On abortion and “argument by meme”

On abortion and “argument by meme”

In the increasingly heated debates over abortion, the following meme has been making its way around the inter-webs.

Kbell2
Don’t fault KBell for the missing apostrophe. #LetItGo

“Men shouldn’t be making laws about women’s bodies.”

In so many cases, I agree.

I have no desire to tell anyone (not least women) what to do with their bodies—so long as their bodily-choice does not involve depriving other “bodies” of their basic human rights.

THE TROUBLE WITH MEMES

But, of course, even this most basic of caveats cannot survive what I will now dub: “The meme-ing of the American mind” (i.e., the reduction of all ethical and political issues to a snappy bumper sticker that carries emotional freight but almost zero argumentative rigor [on another example, see here]).

To be clear, I would love to see the percentage of women increase in all branches of government, including courts and legislatures. And I have written forcefully about what I take to be the misogyny and sexism of certain evangelical “darlings.” The problem is real.

But the idea that laws are only valid if passed by someone who shares your “body-type” is just absurd. By that logic, only roosters could outlaw cock-fighting; only pit bulls could decide the fate of Michael Vick; and only female fetuses could have legal opinions on abortion.

Hogwash.

ALL LAWS REGULATE A “BODY”

A second faulty assumption in the meme is the implication that one can do whatever one wants with their own flesh and blood.

This too is nonsense.

Speed limits constrain what you can do with your body while driving an automobile.

Rape prohibitions regulate what you can do with your body when it comes to sexual consent.

And libel rulings say what you can legally publish with your body if it turns out to be knowingly false, defamatory, and damaging to others.

To repeat, every law in existence is designed to tell humans what they can and cannot do with their own bodies. Every. Single. One.

And that includes the ruling known as “Roe v. Wade”—a judicial fiat handed down by an all-male court. By the logic of the meme, “Roe v. Wade” would also be invalid, since it involved a bunch of old men issuing a decree that involved the “bodies” of both born and unborn women!

How many fetuses served on that judicial bench?

Should we then amend the viral claim as follows: “Non-fetuses shouldn’t be making laws about fetuses”?

CONCLUSION

The primary concern for any law is simple: Is it just for all parties?

And the bar of justice ought to mean that my bodily right to swing my fist ends where my neighbor’s nose begins. Hence the crucial question on abortion is precisely that once asked of Christ: “Who is my neighbor?”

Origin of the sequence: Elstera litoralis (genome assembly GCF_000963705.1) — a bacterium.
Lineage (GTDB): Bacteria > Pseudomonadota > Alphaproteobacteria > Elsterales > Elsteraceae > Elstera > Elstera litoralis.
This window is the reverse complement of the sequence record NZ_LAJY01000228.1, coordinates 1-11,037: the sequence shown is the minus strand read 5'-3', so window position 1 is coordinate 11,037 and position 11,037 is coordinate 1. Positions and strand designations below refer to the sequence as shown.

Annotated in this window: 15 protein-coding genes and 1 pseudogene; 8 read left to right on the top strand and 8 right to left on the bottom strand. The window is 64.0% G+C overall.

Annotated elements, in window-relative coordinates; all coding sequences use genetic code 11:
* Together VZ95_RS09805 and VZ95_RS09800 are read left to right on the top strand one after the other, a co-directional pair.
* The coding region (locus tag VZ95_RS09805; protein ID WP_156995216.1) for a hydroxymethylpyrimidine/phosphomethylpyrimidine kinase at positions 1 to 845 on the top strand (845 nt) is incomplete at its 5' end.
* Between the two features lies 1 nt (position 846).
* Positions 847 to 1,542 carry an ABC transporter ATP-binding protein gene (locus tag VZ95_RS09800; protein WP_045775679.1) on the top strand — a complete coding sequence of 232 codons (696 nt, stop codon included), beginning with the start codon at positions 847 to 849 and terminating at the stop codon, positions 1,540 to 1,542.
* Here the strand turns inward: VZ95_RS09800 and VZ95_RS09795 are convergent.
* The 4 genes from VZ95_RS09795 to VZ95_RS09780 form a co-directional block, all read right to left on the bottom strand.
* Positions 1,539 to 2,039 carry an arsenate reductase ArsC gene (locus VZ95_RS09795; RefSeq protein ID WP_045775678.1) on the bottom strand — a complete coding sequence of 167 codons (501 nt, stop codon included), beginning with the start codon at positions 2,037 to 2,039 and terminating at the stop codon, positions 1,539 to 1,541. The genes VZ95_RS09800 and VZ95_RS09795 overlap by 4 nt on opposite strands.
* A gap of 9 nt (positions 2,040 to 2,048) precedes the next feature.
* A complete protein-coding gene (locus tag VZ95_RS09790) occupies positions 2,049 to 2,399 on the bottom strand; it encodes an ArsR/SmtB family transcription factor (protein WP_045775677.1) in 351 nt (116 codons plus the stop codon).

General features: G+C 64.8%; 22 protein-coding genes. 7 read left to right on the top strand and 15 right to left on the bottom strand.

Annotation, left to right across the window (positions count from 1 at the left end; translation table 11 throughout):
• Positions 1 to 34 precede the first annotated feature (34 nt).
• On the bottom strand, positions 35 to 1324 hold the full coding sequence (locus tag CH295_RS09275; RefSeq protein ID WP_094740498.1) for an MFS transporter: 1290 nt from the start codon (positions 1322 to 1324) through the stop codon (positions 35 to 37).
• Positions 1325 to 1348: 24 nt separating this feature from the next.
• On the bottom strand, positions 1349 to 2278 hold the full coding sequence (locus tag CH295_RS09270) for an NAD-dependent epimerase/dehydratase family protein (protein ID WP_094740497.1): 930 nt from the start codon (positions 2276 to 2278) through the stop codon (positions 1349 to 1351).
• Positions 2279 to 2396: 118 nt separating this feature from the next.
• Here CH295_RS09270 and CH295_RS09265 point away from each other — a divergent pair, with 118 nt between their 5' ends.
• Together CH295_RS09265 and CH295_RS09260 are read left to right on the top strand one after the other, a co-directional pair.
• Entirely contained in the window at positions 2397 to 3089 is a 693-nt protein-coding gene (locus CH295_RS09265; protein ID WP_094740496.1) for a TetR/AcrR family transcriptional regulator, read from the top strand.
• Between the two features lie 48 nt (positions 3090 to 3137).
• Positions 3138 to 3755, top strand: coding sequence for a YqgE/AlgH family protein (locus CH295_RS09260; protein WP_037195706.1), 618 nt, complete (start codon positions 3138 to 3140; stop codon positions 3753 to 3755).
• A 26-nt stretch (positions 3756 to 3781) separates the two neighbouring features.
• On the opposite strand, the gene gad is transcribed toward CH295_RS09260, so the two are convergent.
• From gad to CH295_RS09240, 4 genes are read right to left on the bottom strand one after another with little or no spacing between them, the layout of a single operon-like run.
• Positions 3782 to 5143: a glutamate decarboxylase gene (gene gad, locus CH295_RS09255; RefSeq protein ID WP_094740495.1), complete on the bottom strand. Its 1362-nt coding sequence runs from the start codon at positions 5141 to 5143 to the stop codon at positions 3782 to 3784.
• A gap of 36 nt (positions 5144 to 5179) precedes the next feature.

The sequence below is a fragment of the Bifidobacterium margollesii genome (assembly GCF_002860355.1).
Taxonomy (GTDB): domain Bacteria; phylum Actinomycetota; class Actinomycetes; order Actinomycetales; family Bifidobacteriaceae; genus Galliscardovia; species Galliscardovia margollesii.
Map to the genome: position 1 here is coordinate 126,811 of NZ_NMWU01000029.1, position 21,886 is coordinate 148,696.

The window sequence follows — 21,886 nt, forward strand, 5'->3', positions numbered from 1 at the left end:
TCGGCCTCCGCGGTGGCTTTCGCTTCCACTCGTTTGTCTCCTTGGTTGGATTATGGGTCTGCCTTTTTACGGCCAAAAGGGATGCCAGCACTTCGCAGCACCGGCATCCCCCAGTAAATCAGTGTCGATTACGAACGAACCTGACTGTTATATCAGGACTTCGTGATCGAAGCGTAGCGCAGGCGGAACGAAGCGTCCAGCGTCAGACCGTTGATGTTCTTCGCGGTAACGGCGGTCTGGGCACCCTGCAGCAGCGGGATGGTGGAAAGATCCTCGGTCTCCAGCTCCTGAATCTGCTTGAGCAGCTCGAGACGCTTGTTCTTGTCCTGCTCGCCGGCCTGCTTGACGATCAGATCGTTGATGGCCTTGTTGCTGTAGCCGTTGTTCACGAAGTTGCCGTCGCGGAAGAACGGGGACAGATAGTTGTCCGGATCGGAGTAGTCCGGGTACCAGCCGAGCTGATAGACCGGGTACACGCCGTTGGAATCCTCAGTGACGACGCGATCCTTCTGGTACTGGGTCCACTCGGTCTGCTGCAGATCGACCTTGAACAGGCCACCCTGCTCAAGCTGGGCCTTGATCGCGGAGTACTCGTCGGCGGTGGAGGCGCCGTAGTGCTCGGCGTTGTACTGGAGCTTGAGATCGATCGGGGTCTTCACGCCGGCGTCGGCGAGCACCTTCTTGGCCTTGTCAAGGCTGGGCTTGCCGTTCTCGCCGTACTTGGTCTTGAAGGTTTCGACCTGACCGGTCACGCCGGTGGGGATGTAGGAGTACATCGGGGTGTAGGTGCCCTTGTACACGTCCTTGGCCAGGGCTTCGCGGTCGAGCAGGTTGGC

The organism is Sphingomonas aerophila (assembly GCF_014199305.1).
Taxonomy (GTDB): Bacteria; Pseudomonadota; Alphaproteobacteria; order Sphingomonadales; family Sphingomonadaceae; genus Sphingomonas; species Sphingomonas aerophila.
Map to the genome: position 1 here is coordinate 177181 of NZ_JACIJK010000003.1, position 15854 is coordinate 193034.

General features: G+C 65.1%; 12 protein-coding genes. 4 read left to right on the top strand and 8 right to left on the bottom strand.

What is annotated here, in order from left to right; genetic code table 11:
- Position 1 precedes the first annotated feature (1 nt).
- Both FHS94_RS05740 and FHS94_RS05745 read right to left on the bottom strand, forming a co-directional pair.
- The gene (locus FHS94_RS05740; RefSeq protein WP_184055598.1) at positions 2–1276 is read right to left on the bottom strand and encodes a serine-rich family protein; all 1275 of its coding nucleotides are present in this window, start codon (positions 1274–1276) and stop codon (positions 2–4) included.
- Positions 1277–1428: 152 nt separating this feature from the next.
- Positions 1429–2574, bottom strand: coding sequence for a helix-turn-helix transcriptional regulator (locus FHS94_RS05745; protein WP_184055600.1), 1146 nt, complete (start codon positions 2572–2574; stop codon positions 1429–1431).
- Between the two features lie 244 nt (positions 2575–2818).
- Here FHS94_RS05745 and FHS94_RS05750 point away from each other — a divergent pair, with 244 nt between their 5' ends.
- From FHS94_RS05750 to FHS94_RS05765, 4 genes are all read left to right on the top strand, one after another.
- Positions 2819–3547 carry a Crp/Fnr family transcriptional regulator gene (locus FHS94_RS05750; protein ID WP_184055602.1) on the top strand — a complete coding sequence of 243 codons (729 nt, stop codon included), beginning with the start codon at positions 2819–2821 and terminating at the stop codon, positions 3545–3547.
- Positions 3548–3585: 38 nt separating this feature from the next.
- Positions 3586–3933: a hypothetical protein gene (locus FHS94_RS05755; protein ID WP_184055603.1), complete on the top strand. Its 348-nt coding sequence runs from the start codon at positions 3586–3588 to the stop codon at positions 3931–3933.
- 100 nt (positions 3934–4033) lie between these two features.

Does that human category include those not yet born?

Whatever one decides on that final question (see my view here), it would better if both Pro-Life and Pro-Choice advocates chose to have this debate in a way that acknowledges (1) the real issues at stake, and (2) the real value of both the unborn and the pregnant women placed in difficult situations.

We can do both.

That will mean support for pregnant moms, improved adoption processes, a willingness to listen, and grace for those who have already had abortions (a group often overlooked).

All that is possible, but it will require something more than memes and blog posts* to accomplish it.

 


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But the anthem was recognizable

But the anthem was recognizable

I’ve always loved this line from Steinbeck (East of Eden) on the raucous brand of revivalistic Christianity that sought to “save” the American West.

Somehow it manages to be both an insult and a compliment.

They fought the devil, no holds barred, boots and eye-gouging permitted. You might get the idea that they howled truth and beauty the way a seal bites out the National Anthem on a row of circus horns. But some of the truth and beauty remained, and the anthem was recognizable.

The churches, bringing the sweet smell of piety for the soul, came in prancing and farting like brewery horses in bock-beer time…

The sectarian churches came in swinging, cocky, and loud and confident. … The sects fought evil, true enough, but they also fought each other with a fine lustiness. … And each for all its bumptiousness brought with it the same thing: the Scripture on which our ethics, our art and poetry, and our relationships are built.